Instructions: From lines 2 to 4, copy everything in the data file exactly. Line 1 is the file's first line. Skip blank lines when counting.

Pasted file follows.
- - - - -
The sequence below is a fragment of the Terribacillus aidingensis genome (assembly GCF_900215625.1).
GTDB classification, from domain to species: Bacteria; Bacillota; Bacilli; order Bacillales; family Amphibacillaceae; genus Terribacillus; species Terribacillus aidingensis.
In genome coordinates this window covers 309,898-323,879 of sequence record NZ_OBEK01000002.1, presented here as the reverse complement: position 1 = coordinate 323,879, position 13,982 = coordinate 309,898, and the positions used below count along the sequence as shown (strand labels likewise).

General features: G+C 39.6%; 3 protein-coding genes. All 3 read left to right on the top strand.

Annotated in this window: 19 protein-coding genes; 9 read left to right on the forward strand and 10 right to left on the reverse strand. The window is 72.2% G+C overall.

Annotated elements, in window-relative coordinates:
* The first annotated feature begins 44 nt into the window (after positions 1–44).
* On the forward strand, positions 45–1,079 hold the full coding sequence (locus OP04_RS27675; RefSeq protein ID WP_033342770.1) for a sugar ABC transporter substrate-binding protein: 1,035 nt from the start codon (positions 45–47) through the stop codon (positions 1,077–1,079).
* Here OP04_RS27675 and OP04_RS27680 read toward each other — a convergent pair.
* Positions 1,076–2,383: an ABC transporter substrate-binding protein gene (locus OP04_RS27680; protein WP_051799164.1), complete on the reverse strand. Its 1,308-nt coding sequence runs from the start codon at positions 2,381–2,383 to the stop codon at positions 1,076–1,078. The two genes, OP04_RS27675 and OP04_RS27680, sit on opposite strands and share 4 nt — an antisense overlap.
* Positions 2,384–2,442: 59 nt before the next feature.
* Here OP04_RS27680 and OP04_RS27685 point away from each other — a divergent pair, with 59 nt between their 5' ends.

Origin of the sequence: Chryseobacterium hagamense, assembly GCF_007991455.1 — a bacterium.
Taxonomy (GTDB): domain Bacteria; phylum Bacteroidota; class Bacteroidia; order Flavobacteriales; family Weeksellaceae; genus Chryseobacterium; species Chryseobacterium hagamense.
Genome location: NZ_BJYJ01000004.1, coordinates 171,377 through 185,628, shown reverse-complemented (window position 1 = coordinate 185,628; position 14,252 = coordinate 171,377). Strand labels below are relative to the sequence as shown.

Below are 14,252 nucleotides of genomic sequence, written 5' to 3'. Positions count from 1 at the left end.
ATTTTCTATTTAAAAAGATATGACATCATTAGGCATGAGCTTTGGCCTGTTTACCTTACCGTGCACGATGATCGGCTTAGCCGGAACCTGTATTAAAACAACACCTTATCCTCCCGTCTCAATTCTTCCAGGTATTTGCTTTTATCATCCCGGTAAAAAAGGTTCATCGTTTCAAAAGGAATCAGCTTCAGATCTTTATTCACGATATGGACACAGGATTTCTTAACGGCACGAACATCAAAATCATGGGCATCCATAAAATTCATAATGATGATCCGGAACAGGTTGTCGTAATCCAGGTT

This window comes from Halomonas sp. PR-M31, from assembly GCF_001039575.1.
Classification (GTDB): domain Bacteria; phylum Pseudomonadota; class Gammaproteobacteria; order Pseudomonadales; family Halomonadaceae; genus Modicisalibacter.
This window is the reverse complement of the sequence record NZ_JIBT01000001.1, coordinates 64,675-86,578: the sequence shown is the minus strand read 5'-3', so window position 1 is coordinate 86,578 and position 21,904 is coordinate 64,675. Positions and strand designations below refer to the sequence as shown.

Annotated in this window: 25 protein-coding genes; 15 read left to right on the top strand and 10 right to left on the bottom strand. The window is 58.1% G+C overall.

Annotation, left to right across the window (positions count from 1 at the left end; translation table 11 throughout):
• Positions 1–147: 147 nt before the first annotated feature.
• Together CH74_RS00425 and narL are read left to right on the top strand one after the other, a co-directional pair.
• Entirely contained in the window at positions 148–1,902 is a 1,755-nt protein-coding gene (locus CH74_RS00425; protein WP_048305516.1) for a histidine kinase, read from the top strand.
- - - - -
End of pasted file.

GTDB classification, from domain to species: Bacteria; Bacillota; Bacilli; order Bacillales; family Amphibacillaceae; genus Terribacillus; species Terribacillus aidingensis.
In genome coordinates this window covers 309,898-323,879 of sequence record NZ_OBEK01000002.1, presented here as the reverse complement: position 1 = coordinate 323,879, position 13,982 = coordinate 309,898, and the positions used below count along the sequence as shown (strand labels likewise).

General features: G+C 39.6%; 3 protein-coding genes. All 3 read left to right on the top strand.